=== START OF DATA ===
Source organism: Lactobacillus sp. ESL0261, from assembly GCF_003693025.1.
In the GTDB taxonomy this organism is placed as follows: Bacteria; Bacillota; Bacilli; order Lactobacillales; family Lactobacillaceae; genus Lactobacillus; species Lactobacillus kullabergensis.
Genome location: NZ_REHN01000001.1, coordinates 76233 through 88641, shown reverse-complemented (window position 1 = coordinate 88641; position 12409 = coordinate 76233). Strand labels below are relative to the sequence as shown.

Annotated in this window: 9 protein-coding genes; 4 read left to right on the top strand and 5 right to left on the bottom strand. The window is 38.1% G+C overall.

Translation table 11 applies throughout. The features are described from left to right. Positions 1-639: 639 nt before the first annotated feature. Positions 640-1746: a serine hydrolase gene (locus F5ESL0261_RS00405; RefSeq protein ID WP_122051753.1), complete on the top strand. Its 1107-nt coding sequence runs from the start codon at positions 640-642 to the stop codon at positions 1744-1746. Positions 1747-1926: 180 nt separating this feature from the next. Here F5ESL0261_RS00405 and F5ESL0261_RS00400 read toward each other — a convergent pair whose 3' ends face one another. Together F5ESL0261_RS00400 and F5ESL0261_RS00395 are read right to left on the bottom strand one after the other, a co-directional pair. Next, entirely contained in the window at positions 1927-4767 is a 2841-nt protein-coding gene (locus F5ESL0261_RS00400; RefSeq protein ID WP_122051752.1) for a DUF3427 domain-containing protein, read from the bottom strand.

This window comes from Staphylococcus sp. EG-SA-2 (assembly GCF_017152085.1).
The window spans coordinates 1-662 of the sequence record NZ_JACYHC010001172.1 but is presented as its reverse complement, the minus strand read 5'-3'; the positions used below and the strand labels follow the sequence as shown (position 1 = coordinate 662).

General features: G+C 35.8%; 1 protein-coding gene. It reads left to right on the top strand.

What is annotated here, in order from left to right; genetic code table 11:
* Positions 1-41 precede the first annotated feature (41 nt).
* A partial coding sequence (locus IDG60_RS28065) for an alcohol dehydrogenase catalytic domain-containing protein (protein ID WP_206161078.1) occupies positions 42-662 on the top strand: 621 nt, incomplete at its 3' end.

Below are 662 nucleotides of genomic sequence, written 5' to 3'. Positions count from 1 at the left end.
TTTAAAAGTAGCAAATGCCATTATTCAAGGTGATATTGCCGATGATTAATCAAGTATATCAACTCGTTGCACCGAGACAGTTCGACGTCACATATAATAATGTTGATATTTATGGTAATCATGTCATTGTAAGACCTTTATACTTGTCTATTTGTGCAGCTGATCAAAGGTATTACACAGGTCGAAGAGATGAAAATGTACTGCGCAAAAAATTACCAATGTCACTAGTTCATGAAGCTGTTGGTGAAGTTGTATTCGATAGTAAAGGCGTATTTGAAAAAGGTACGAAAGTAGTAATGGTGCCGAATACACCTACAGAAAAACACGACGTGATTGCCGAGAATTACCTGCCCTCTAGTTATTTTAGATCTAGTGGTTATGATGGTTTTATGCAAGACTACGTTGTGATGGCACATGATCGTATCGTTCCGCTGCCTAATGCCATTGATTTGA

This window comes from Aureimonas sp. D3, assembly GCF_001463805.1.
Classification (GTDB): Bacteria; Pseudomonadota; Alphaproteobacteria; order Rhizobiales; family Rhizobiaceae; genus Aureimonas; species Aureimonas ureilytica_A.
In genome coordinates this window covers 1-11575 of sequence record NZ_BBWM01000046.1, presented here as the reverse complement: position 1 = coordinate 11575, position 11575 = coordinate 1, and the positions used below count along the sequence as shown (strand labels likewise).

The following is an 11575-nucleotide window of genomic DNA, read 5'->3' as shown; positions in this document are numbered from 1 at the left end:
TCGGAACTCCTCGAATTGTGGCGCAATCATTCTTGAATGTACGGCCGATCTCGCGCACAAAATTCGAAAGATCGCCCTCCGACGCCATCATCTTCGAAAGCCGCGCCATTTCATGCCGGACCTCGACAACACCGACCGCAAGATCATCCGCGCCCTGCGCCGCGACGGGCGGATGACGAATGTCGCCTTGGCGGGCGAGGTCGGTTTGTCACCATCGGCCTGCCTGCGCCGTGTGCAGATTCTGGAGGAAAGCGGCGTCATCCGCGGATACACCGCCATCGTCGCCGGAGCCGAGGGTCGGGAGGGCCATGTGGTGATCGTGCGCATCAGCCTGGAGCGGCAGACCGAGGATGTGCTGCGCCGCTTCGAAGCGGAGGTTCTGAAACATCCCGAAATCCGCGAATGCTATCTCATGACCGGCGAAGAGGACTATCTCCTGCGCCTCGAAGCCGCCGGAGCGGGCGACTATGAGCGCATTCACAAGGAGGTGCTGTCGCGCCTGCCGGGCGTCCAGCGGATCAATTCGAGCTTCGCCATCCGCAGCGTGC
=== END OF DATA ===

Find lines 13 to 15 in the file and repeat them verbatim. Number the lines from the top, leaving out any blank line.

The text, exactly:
TTTAAAAGTAGCAAATGCCATTATTCAAGGTGATATTGCCGATGATTAATCAAGTATATCAACTCGTTGCACCGAGACAGTTCGACGTCACATATAATAATGTTGATATTTATGGTAATCATGTCATTGTAAGACCTTTATACTTGTCTATTTGTGCAGCTGATCAAAGGTATTACACAGGTCGAAGAGATGAAAATGTACTGCGCAAAAAATTACCAATGTCACTAGTTCATGAAGCTGTTGGTGAAGTTGTATTCGATAGTAAAGGCGTATTTGAAAAAGGTACGAAAGTAGTAATGGTGCCGAATACACCTACAGAAAAACACGACGTGATTGCCGAGAATTACCTGCCCTCTAGTTATTTTAGATCTAGTGGTTATGATGGTTTTATGCAAGACTACGTTGTGATGGCACATGATCGTATCGTTCCGCTGCCTAATGCCATTGATTTGA

This window comes from Aureimonas sp. D3, assembly GCF_001463805.1.
Classification (GTDB): Bacteria; Pseudomonadota; Alphaproteobacteria; order Rhizobiales; family Rhizobiaceae; genus Aureimonas; species Aureimonas ureilytica_A.